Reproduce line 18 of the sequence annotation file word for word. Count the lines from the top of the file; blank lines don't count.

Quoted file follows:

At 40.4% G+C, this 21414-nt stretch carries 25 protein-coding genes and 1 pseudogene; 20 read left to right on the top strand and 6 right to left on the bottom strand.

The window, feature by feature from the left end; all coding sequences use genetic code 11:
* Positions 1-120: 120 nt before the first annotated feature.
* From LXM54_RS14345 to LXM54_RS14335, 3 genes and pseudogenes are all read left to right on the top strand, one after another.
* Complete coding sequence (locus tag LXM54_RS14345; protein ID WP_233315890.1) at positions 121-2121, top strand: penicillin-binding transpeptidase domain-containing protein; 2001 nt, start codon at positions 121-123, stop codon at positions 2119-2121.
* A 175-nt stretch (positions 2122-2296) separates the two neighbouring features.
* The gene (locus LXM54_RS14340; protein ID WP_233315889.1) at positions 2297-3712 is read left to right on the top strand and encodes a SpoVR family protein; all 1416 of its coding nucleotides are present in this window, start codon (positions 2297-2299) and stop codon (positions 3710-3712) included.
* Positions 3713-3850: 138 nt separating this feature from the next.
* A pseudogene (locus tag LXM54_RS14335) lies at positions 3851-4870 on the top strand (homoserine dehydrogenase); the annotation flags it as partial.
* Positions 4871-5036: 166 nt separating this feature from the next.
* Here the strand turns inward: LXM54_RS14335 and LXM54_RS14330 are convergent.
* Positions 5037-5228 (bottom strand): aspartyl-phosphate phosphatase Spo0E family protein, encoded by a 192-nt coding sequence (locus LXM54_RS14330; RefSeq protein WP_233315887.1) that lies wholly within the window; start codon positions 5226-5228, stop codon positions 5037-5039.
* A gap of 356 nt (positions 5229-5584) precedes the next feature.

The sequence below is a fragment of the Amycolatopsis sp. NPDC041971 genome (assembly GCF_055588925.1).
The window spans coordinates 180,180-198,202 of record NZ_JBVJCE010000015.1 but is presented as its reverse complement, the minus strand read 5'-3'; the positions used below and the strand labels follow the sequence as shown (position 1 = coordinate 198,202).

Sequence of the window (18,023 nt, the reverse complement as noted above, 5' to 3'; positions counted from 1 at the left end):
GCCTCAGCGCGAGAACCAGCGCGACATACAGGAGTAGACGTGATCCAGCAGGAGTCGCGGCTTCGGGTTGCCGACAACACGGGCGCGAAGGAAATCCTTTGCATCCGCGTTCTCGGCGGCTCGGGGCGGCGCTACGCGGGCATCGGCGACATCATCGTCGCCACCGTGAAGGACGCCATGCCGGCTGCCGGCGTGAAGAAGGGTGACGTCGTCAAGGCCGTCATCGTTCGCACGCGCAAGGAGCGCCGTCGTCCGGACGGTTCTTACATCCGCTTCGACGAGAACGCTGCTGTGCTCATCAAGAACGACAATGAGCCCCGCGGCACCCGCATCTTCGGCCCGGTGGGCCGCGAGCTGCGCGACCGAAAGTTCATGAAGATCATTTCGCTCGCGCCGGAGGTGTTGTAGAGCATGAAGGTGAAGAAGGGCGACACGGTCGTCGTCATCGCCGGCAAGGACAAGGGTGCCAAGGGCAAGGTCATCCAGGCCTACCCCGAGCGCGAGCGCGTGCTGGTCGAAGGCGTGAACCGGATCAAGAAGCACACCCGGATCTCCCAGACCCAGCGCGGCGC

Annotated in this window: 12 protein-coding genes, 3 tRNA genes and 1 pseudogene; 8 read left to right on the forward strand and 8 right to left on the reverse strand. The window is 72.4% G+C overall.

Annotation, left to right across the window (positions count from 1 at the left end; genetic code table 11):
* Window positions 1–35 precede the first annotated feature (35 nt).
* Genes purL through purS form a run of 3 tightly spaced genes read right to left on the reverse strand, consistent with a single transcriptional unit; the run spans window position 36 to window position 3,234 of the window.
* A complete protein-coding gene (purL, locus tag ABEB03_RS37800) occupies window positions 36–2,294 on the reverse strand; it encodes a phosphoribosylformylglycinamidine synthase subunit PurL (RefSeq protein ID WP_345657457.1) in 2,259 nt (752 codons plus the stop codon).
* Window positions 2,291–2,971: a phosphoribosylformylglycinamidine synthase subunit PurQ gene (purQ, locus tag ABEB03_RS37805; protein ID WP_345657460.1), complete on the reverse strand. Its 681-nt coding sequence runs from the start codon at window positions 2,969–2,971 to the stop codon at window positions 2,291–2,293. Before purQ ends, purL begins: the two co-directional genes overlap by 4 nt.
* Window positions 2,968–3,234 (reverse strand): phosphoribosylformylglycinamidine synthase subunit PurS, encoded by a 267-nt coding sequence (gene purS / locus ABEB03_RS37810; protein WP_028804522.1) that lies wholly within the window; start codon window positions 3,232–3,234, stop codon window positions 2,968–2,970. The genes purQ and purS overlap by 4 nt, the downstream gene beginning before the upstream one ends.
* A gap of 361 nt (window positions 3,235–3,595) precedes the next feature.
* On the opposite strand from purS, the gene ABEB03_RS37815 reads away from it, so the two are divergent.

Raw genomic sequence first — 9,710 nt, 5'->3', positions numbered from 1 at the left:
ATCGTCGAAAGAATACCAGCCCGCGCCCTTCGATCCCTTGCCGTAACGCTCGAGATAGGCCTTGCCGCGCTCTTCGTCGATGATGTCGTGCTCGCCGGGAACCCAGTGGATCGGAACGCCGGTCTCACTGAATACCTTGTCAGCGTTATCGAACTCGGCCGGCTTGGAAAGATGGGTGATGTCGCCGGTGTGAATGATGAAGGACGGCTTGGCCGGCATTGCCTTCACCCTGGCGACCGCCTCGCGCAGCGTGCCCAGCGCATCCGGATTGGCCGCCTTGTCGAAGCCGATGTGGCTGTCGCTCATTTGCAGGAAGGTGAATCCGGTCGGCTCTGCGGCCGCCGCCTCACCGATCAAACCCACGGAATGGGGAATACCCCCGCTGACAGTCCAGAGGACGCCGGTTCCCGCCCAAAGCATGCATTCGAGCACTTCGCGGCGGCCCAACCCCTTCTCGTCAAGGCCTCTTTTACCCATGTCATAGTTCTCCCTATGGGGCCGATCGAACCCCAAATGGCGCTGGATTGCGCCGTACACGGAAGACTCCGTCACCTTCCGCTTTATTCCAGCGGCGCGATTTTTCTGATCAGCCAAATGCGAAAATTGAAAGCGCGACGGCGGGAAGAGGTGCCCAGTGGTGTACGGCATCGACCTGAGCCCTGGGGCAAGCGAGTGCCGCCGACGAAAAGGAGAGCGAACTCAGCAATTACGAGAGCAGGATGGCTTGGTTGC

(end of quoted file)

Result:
Annotated in this window: 12 protein-coding genes, 3 tRNA genes and 1 pseudogene; 8 read left to right on the forward strand and 8 right to left on the reverse strand. The window is 72.4% G+C overall.